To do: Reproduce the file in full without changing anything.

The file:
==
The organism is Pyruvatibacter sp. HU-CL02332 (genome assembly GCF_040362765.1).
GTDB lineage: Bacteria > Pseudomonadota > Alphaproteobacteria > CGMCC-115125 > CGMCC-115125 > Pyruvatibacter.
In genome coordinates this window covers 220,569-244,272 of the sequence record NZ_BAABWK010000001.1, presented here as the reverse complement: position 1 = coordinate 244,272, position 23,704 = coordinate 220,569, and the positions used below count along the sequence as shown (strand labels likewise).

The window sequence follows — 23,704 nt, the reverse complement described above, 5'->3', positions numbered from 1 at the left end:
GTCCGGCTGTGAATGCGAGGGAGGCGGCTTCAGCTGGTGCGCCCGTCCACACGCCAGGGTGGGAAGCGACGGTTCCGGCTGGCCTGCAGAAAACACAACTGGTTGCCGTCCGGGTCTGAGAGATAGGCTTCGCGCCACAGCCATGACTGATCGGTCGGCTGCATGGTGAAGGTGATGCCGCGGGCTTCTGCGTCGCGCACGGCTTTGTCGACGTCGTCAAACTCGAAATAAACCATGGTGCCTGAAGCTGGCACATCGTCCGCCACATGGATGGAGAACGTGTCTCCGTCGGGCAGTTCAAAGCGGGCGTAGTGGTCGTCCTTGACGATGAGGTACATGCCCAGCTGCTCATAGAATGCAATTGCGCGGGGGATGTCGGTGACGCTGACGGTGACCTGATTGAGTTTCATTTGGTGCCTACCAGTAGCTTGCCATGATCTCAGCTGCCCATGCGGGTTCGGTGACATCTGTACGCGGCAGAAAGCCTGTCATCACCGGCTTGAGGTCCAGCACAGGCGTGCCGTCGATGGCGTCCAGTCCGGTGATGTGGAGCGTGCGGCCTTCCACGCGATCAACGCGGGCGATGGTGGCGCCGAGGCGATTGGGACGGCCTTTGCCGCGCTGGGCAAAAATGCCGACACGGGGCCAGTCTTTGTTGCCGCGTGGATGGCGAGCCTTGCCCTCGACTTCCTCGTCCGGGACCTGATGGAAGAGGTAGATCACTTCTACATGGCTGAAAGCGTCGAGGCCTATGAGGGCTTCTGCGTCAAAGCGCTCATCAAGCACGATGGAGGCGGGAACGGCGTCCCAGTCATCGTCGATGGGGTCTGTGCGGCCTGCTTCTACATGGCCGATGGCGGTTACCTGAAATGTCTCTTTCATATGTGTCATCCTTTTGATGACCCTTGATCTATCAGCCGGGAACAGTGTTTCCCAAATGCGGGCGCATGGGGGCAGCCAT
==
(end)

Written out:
The organism is Pyruvatibacter sp. HU-CL02332 (genome assembly GCF_040362765.1).
GTDB lineage: Bacteria > Pseudomonadota > Alphaproteobacteria > CGMCC-115125 > CGMCC-115125 > Pyruvatibacter.
In genome coordinates this window covers 220,569-244,272 of the sequence record NZ_BAABWK010000001.1, presented here as the reverse complement: position 1 = coordinate 244,272, position 23,704 = coordinate 220,569, and the positions used below count along the sequence as shown (strand labels likewise).

The window sequence follows — 23,704 nt, the reverse complement described above, 5'->3', positions numbered from 1 at the left end:
GTCCGGCTGTGAATGCGAGGGAGGCGGCTTCAGCTGGTGCGCCCGTCCACACGCCAGGGTGGGAAGCGACGGTTCCGGCTGGCCTGCAGAAAACACAACTGGTTGCCGTCCGGGTCTGAGAGATAGGCTTCGCGCCACAGCCATGACTGATCGGTCGGCTGCATGGTGAAGGTGATGCCGCGGGCTTCTGCGTCGCGCACGGCTTTGTCGACGTCGTCAAACTCGAAATAAACCATGGTGCCTGAAGCTGGCACATCGTCCGCCACATGGATGGAGAACGTGTCTCCGTCGGGCAGTTCAAAGCGGGCGTAGTGGTCGTCCTTGACGATGAGGTACATGCCCAGCTGCTCATAGAATGCAATTGCGCGGGGGATGTCGGTGACGCTGACGGTGACCTGATTGAGTTTCATTTGGTGCCTACCAGTAGCTTGCCATGATCTCAGCTGCCCATGCGGGTTCGGTGACATCTGTACGCGGCAGAAAGCCTGTCATCACCGGCTTGAGGTCCAGCACAGGCGTGCCGTCGATGGCGTCCAGTCCGGTGATGTGGAGCGTGCGGCCTTCCACGCGATCAACGCGGGCGATGGTGGCGCCGAGGCGATTGGGACGGCCTTTGCCGCGCTGGGCAAAAATGCCGACACGGGGCCAGTCTTTGTTGCCGCGTGGATGGCGAGCCTTGCCCTCGACTTCCTCGTCCGGGACCTGATGGAAGAGGTAGATCACTTCTACATGGCTGAAAGCGTCGAGGCCTATGAGGGCTTCTGCGTCAAAGCGCTCATCAAGCACGATGGAGGCGGGAACGGCGTCCCAGTCATCGTCGATGGGGTCTGTGCGGCCTGCTTCTACATGGCCGATGGCGGTTACCTGAAATGTCTCTTTCATATGTGTCATCCTTTTGATGACCCTTGATCTATCAGCCGGGAACAGTGTTTCCCAAATGCGGGCGCATGGGGGCAGCCAT